When a person is accused of any offence………. the burden of proving any fact especially within the knowledge of that person is upon him or her, ….”

In the instant case, the prosecution proved beyond reasonable doubt that the appellant withdrew the money in question from his Company’s account. It is incumbent upon him to tell us where the money went since the matter is especially within his knowledge. After the appellant missed the opportunity in the High Court to explain what happened to the money, his Lordship Justice John Bosco Katutsi wondered:-

Now the question is: where is the money? Is it reasonable to suppose that the accused who was the sole operator of UCA account does not know where the money went?”

His Lordship then concluded:-

In my humble judgment, it is not only unreasonable, but it is also ridiculous to suggest that the accused does not know where the money went.”

It went into his own stomach and to use the language of section 268(b) of the Penal Code Act, he embezzled it. The evidence may well be said to be circumstantial. It no derogation of evidence to say that it is circumstantial. Witnesses may tell lies, circumstances well interpreted cannot. In full agreement with the opinion of the gentlemen assessors, I have no hesitation in finding the accused guilty and convict him as charged on Count 1.”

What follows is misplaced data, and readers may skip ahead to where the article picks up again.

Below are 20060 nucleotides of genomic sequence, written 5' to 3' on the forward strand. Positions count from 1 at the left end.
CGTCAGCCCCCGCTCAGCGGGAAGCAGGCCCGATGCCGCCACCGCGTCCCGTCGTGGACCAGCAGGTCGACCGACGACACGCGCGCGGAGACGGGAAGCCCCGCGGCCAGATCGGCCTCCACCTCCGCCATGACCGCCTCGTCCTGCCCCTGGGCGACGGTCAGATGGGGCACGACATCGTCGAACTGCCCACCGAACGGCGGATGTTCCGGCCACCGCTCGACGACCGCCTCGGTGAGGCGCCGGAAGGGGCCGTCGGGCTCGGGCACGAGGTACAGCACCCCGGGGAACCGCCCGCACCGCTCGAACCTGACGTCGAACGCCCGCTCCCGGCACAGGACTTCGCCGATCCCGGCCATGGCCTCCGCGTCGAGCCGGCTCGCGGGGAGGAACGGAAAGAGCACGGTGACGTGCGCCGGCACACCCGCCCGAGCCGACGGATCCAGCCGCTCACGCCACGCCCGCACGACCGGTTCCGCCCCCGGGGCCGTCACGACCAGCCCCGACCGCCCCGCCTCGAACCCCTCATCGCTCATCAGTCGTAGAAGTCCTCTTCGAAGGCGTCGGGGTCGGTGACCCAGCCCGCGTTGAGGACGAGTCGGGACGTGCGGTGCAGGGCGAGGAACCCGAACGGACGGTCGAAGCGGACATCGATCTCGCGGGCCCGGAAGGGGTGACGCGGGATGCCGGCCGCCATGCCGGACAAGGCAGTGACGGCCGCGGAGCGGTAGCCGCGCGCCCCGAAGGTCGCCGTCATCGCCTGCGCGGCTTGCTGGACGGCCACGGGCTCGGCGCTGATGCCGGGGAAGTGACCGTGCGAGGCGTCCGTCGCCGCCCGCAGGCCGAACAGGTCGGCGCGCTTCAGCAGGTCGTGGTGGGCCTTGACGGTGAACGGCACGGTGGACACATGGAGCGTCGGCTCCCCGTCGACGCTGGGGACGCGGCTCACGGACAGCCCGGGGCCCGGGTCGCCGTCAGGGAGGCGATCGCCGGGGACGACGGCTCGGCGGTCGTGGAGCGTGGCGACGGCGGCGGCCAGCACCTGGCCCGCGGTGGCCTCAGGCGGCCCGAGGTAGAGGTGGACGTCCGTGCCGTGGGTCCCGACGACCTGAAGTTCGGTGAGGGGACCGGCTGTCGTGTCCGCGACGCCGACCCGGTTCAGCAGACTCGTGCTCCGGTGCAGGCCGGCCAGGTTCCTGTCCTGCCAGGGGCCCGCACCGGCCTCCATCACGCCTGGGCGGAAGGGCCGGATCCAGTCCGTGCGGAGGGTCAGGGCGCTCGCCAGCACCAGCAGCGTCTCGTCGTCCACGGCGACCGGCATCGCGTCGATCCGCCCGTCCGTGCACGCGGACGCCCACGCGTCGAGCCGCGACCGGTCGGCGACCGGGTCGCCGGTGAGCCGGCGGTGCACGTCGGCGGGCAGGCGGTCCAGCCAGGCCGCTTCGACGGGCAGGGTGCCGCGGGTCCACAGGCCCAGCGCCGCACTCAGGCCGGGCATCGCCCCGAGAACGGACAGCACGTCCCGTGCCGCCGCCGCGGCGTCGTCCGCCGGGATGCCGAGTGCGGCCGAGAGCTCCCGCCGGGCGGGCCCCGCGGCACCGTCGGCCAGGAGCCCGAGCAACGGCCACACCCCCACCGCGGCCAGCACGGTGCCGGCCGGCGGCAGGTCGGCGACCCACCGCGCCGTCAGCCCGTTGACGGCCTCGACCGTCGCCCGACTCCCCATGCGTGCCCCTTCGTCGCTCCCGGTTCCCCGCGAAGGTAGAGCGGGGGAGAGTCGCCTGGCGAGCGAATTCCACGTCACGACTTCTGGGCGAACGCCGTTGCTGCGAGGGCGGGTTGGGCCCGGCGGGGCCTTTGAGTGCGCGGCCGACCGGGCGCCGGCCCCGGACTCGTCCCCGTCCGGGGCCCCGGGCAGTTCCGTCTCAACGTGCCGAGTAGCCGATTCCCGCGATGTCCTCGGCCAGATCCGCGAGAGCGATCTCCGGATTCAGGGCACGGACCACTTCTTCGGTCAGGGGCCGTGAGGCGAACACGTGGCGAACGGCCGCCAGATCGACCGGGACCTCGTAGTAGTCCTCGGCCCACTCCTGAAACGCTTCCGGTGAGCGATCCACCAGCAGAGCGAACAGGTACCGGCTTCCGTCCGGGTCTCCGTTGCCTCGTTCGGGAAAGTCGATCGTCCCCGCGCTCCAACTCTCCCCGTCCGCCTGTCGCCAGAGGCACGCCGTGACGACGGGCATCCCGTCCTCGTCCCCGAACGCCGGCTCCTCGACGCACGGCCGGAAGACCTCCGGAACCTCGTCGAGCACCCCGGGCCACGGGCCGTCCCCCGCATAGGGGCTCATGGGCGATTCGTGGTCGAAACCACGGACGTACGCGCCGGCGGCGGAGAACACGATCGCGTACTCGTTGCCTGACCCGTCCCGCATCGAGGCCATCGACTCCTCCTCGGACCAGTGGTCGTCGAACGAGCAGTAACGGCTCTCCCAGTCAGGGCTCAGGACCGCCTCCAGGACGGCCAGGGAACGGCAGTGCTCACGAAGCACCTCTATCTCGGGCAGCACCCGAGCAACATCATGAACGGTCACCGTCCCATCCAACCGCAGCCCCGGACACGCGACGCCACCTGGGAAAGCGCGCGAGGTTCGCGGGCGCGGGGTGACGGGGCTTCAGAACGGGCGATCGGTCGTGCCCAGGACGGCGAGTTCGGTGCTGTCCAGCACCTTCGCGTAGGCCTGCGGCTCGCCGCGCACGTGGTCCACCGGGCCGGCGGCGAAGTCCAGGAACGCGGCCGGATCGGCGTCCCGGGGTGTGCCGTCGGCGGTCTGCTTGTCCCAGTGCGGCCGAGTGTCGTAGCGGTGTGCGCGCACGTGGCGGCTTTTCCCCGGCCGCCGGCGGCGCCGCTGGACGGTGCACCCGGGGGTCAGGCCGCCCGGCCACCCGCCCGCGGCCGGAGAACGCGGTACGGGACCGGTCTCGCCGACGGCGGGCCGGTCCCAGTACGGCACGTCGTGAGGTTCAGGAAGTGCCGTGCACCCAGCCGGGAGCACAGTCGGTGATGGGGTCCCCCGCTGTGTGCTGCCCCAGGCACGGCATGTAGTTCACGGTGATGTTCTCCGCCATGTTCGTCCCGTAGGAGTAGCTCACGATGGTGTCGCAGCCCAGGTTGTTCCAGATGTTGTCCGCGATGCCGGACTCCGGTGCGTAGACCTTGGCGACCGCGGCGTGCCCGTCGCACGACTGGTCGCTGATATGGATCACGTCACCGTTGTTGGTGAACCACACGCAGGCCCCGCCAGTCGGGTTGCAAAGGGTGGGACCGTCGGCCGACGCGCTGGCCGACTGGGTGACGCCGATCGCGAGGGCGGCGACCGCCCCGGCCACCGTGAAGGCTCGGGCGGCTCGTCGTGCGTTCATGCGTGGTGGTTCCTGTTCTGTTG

We concur.

Mr. Kabatsi also submitted that the appellant should not have been convicted of the offence of embezzlement because the Company i.e. Uganda Centre for Accountability (UCA) has never complained that it had lost any money and therefore there was no proof of embezzlement at all. With respect to learned counsel, this argument cannot stand. It is apparent from the evidence on record that the appellant floated the company for the sole purpose of embezzling any funds destined to it. He made himself the Chief Executive Officer of the Company. He made himself the sole signatory to its bank account. The other two Directors of the Company were his wife, Annet Keiraba and his accomplice, Geoffrey Nkurunzinza (PW2). There is no way the appellant could have reported the theft of the company’s money when it was stolen by himself. Moreover, the money he stole was not really the company’s money. It was public money under the control of the Ministry of Health. The appellant and his company had an obligation to account for the money. When the accountability failed, the Government instituted an inquiry which found that the appellant had embezzled the money. That’s how this prosecution began. It was the Ministry of Health which complained. The appellant’s company was incapable of complaining. This submission has no merit.